That math reflects the situation outside New York City just as much as it does within it: Even the most successful fundraising efforts and generous donations will represent but a minor stop gap against the unimaginable extent of financial losses being incurred by workers and independent or nonprofit exhibitors right now—especially since many of the most well-funded operators in the game have added onto the burden by cutting their own staff’s pay without even a week or two’s notice.
And even to just provide those “basic worker protections” that Pettengill cites, the largest chains have already requested a bailout. Per reports published yesterday by news outlets including The New York Times and Variety, the National Association of Theater Owners (NATO) has petitioned the Trump administration for extensive financial relief including loan guarantees and new tax benefits.
“We are doing everything we can to help our employees through this difficult period, but with zero revenue coming into our theaters, we need Congress to provide loan guarantees so our lenders will continue to extend credit to us, assistance for mortgage and rent payments, and to suspend collection of payroll tax so we can continue to pay salaries,” said Rolando Rodriguez, chief executive of the Milwaukee-based chain Marcus Theaters, in an interview with the Times.
His choice of the word “salaries” rather than “employees” is a notable one given that the same Times report states that “movie theaters across the country [are now] furloughing the majority of their hourly workers”. For a rough idea of the numbers we’re dealing with: NATO reports that its members employ roughly 150,000 workers across the U.S. right now, and at the end of 2015, the U.S. Bureau of Labor Statistics found that the 144,000 people then employed by non-drive in movie theaters were receiving an average annual pay of $13,345. That second figure is on the very low end because so many theater workers are part-time employees, which in many cases prevents them from receiving employer-sponsored healthcare, not to mention keeping them at the bottom of the pay scale. And on that note: Payscale.com estimates that at AMC Theaters—which at the end of last quarter employed 34,754 part-timers to 4,408 full-timers, and had a total liquidity of “$597 million [including] $265 million in cash”—the average worker pay rate is currently $11.06/hour.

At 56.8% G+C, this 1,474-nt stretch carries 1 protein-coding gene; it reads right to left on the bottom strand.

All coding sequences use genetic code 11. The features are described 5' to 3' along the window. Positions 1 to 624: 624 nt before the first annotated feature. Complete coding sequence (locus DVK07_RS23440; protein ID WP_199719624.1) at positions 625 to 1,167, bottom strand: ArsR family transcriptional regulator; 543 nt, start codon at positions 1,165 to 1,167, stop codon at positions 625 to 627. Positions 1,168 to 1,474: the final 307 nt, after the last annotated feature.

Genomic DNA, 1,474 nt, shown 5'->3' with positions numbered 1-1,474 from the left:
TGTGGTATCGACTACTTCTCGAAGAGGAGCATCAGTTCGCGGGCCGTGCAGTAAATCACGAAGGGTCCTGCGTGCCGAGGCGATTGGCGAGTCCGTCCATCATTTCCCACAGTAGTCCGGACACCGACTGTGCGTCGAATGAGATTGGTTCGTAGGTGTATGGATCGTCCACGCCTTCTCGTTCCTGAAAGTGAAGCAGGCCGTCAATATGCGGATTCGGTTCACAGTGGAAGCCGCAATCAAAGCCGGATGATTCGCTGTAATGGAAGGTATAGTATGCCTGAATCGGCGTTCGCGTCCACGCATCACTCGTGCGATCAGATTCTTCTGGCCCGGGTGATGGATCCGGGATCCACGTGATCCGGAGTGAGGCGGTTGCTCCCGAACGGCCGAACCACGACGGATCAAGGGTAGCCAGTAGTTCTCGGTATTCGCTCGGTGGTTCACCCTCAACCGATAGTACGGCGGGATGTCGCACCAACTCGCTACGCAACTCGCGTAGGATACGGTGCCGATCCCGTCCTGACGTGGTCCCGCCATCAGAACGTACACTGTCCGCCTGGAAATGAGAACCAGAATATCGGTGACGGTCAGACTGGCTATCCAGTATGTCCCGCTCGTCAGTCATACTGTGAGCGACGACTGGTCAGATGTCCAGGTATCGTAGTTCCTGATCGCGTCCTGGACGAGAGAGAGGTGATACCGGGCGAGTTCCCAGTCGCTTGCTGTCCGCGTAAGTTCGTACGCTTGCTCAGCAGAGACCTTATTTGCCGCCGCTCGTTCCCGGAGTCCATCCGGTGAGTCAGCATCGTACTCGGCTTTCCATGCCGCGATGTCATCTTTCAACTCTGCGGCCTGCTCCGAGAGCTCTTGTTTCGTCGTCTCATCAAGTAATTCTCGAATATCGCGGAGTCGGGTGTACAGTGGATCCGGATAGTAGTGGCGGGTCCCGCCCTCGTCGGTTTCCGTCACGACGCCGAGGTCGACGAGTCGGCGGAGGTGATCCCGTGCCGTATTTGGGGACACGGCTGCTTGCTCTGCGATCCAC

To what extent can those workers expect help from this association of theater owners? According to their own press release, the executive board of NATO has authorized the use of $1 million raised from the group’s funds and Hollywood studios “to aid movie theater employees who are out of work due to movie theater closures.” Numbers compiled by Variety in conjunction with the organization indicate at least 1,910 of the movie theater locations operated by major chains in the U.S. are currently shut down as a result of the pandemic. With that in mind, if the $1 million were to be split evenly among those 1,910 movie theaters, then payments would amount to a total of about $525—not per employee, but per theater.
This is the second in a series of DigBoston articles regarding the status of local film institutions and theaters during the ongoing coronavirus pandemic. The first entry reported on the Brattle Theatre.
Special thanks to my friend Peter Labuza, who provided crucial edits and notes on this article.